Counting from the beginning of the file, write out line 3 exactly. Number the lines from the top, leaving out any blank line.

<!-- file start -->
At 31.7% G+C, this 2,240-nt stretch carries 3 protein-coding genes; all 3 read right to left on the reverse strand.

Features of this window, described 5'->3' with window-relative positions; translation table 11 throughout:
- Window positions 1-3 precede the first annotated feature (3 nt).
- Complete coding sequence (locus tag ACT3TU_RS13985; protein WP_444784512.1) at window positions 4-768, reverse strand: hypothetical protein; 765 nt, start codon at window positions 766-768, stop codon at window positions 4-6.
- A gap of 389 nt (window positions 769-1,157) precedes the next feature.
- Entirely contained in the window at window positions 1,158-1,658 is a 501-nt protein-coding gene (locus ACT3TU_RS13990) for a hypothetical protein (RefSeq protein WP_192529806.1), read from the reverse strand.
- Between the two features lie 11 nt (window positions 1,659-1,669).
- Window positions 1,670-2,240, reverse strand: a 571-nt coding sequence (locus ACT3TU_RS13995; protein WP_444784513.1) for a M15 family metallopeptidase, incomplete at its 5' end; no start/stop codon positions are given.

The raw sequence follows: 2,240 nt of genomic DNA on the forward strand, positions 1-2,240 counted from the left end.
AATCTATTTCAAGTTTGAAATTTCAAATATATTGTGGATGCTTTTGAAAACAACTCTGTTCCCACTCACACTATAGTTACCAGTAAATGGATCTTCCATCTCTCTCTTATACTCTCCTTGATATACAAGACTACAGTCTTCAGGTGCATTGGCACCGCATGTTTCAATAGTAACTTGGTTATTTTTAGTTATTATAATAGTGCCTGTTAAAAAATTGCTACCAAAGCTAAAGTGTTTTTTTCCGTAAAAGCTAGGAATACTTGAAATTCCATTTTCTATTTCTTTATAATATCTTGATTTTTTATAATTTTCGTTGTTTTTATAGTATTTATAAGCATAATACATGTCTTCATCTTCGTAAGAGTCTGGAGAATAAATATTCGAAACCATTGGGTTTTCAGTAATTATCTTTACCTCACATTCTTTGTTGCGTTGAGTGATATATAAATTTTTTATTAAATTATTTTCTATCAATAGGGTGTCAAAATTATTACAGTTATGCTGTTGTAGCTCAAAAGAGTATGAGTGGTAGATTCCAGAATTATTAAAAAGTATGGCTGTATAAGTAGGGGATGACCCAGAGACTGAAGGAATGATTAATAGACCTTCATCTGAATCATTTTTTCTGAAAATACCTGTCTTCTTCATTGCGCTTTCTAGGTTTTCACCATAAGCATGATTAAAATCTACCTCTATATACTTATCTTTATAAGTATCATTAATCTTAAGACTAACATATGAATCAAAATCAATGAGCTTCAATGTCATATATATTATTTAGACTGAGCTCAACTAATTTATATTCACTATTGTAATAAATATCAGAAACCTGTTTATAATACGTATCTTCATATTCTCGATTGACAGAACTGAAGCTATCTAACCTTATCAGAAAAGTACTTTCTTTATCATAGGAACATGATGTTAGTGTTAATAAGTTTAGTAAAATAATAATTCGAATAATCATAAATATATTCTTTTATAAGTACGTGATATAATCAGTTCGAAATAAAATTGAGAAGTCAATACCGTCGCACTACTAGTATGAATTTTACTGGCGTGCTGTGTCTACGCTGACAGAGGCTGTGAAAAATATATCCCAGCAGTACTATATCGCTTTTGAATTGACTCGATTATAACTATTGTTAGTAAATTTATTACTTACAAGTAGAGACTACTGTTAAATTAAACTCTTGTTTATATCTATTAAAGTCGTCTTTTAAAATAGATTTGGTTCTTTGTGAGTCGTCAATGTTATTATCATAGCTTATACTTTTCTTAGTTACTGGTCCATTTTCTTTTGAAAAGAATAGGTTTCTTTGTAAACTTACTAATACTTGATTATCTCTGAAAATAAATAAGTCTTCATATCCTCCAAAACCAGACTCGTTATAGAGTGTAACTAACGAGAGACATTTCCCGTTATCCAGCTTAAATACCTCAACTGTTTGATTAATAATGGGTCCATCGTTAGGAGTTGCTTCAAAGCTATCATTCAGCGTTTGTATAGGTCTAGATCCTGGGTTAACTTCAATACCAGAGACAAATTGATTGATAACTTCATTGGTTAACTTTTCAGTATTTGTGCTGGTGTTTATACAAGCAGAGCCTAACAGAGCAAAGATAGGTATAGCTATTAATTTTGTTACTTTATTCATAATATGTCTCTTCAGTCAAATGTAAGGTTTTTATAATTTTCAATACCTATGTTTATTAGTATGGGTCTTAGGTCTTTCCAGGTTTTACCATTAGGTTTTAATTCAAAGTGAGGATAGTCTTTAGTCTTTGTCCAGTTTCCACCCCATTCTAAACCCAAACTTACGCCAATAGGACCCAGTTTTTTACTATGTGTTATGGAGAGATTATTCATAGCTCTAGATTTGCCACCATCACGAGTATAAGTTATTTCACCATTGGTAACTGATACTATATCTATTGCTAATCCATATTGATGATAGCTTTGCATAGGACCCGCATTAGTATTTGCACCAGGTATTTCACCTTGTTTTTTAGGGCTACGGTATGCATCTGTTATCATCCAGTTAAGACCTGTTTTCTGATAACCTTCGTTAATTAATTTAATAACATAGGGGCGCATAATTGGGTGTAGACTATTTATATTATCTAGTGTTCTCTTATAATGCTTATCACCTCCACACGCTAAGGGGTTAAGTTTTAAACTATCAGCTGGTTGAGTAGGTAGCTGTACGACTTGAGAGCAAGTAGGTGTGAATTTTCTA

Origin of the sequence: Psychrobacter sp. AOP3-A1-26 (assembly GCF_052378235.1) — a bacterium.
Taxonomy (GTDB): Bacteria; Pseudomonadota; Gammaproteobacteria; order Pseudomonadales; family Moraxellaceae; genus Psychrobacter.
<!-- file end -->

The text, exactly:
- Window positions 1-3 precede the first annotated feature (3 nt).